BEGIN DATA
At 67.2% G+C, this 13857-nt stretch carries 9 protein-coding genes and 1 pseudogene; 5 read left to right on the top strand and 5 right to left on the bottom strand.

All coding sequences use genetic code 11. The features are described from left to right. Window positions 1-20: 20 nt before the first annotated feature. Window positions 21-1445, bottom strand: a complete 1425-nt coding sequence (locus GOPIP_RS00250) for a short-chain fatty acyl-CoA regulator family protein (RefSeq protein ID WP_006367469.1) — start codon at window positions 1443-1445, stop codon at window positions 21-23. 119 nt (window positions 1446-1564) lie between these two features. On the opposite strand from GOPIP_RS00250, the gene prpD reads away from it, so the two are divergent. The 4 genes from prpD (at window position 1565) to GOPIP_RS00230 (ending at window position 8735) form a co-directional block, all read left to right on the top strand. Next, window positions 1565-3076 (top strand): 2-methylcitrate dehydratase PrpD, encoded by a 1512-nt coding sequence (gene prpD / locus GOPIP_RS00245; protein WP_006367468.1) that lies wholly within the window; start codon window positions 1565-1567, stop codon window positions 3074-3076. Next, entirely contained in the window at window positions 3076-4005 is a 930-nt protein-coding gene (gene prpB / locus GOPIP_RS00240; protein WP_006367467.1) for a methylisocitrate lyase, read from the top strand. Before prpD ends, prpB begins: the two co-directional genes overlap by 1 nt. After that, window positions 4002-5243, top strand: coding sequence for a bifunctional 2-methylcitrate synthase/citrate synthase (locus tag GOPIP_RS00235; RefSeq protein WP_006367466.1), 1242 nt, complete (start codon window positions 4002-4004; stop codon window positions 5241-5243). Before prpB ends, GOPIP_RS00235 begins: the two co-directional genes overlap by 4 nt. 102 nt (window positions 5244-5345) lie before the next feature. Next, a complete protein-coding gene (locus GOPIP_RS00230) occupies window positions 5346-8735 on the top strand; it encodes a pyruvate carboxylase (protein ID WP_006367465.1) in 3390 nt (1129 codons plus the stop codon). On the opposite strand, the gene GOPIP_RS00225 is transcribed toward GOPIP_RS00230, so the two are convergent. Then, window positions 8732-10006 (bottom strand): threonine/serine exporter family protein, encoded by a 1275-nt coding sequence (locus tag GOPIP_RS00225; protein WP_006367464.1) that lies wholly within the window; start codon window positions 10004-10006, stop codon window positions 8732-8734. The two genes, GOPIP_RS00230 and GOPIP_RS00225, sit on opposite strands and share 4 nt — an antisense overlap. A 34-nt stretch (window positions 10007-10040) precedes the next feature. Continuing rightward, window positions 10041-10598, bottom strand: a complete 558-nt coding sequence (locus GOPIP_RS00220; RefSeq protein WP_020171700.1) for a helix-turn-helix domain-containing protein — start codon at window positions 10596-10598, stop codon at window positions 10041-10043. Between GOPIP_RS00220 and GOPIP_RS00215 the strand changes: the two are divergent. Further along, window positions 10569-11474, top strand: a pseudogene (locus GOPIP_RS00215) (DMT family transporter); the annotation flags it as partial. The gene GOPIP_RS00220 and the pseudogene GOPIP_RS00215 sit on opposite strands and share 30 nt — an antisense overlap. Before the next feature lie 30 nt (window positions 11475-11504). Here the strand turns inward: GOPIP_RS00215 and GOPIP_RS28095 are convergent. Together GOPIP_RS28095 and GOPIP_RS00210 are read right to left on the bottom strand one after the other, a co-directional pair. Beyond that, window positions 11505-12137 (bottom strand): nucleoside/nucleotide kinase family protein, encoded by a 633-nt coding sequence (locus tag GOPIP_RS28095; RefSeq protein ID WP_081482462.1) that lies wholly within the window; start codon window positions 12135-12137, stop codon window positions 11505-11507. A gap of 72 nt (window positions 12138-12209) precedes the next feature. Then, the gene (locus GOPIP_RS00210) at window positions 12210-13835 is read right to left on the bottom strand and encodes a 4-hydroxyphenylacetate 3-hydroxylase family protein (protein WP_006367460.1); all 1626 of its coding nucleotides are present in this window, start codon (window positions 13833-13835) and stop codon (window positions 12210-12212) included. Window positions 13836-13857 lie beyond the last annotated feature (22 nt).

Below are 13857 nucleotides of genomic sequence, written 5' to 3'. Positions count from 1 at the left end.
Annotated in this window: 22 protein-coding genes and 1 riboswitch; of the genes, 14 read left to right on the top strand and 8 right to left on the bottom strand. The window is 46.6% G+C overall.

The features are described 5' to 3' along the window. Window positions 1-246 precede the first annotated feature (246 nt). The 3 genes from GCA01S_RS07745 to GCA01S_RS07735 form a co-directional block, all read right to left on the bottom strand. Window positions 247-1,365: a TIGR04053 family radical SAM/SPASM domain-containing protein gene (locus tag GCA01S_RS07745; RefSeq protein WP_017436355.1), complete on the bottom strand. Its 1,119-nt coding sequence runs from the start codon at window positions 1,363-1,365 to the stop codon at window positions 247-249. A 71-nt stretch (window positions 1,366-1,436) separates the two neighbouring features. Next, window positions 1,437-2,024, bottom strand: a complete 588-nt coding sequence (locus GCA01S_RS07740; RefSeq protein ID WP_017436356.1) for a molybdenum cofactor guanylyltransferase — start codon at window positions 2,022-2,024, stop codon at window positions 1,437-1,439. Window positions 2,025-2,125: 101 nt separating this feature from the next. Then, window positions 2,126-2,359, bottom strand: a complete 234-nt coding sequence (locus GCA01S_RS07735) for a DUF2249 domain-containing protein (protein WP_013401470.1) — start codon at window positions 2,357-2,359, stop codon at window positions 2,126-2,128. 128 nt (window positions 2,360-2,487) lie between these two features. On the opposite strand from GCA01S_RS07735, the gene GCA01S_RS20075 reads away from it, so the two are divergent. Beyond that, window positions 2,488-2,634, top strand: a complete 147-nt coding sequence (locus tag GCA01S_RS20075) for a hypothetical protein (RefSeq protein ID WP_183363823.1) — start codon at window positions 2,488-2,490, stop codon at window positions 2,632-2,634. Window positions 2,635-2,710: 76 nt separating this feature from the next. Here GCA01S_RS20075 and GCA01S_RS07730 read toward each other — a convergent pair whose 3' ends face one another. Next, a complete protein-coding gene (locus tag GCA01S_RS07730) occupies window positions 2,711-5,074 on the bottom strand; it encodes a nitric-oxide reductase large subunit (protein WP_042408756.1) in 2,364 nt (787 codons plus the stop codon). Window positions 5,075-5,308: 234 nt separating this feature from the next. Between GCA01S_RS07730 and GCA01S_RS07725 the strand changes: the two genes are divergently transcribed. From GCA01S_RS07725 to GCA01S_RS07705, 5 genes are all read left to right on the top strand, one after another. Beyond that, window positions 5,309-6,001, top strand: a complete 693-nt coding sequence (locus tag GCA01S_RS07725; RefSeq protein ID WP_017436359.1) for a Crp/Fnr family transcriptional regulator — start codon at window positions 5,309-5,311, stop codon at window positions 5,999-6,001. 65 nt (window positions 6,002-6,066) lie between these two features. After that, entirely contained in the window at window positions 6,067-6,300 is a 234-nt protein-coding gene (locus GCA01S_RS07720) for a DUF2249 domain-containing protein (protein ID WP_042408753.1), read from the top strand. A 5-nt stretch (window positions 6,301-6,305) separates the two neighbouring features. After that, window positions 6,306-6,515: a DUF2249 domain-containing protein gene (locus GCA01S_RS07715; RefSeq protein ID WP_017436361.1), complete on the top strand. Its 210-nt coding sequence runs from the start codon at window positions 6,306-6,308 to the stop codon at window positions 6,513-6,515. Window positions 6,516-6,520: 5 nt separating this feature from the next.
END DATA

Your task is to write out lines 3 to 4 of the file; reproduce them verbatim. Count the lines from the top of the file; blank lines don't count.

Below are 13857 nucleotides of genomic sequence, written 5' to 3'. Positions count from 1 at the left end.
Annotated in this window: 22 protein-coding genes and 1 riboswitch; of the genes, 14 read left to right on the top strand and 8 right to left on the bottom strand. The window is 46.6% G+C overall.